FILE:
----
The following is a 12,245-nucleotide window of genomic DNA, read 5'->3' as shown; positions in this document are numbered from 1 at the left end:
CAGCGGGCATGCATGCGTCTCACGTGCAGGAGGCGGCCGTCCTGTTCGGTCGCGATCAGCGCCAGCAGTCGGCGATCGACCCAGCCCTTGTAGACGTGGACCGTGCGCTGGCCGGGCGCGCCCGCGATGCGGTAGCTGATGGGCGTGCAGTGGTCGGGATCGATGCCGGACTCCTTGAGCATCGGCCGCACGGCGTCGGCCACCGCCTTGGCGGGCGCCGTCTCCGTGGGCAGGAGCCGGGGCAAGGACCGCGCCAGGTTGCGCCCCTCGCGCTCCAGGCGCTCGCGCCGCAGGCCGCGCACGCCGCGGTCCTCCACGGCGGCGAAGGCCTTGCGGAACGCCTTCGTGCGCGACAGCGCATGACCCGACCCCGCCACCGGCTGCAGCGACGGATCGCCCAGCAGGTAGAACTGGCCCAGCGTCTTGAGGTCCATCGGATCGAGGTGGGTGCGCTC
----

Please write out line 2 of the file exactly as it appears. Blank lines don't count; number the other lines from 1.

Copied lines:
CAGCGGGCATGCATGCGTCTCACGTGCAGGAGGCGGCCGTCCTGTTCGGTCGCGATCAGCGCCAGCAGTCGGCGATCGACCCAGCCCTTGTAGACGTGGACCGTGCGCTGGCCGGGCGCGCCCGCGATGCGGTAGCTGATGGGCGTGCAGTGGTCGGGATCGATGCCGGACTCCTTGAGCATCGGCCGCACGGCGTCGGCCACCGCCTTGGCGGGCGCCGTCTCCGTGGGCAGGAGCCGGGGCAAGGACCGCGCCAGGTTGCGCCCCTCGCGCTCCAGGCGCTCGCGCCGCAGGCCGCGCACGCCGCGGTCCTCCACGGCGGCGAAGGCCTTGCGGAACGCCTTCGTGCGCGACAGCGCATGACCCGACCCCGCCACCGGCTGCAGCGACGGATCGCCCAGCAGGTAGAACTGGCCCAGCGTCTTGAGGTCCATCGGATCGAGGTGGGTGCGCTC